Due to Israel joining the Organization for Economic Cooperation and Development
(OECD), the Information and Statistics Department adjusted the definitions and the
calculation of the monetary aggregates in Israel to the international definitions set by
the International Monetary Fund (IMF). The main aggregate for measuring the money
stock—the “broad money” aggregate—includes the most liquid instruments, such as
cash and demand deposits, but also other less liquid instruments, such as short-term
bills (known as makam). The main difference between the broadest monetary aggregate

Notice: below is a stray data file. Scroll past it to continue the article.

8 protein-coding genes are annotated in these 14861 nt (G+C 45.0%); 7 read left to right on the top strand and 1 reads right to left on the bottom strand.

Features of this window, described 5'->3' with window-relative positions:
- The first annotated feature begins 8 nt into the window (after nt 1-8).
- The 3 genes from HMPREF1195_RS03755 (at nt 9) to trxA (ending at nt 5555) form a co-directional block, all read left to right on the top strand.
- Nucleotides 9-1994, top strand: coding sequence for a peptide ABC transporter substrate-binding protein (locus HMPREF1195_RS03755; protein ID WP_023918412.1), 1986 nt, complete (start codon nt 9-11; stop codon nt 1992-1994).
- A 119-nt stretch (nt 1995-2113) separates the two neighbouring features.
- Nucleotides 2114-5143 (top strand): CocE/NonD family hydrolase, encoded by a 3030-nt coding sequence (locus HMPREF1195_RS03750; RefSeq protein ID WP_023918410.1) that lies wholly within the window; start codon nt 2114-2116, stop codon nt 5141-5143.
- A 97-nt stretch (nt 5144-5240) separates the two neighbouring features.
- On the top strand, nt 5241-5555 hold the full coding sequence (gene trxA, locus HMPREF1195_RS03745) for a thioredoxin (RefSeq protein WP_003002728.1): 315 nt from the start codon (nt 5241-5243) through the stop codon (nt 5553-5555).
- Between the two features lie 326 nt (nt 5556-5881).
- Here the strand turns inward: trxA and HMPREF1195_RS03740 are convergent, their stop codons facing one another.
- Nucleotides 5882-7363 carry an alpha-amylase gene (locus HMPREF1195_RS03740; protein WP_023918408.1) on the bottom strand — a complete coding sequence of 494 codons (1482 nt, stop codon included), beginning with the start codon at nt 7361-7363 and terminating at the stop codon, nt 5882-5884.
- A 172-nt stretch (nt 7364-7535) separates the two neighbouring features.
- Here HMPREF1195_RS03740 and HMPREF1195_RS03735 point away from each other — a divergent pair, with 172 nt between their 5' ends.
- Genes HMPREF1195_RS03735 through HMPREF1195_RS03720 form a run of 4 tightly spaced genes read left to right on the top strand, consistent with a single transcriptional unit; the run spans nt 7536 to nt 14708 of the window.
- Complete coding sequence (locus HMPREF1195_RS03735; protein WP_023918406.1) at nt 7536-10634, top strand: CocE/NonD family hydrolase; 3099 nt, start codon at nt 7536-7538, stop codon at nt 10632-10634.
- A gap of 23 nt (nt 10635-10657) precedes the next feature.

calculated until now in Israel—M3—and the broad money aggregate derives from the
development in the last few decades of new instruments and issuers, which were not
taken into consideration in the previous definition,​ such as money market funds (MMFs).
Since the transition to an inflation targeting regime in monetary policy management in
Israel and in many other countries, the monetary aggregates no longer serve a central role in
determining monetary policy. Nevertheless, policy makers examine many indicators when
assessing the policy required to attain the inflation target, among them the development of
the monetary aggregates, as an additional source of information on the state of the economy.​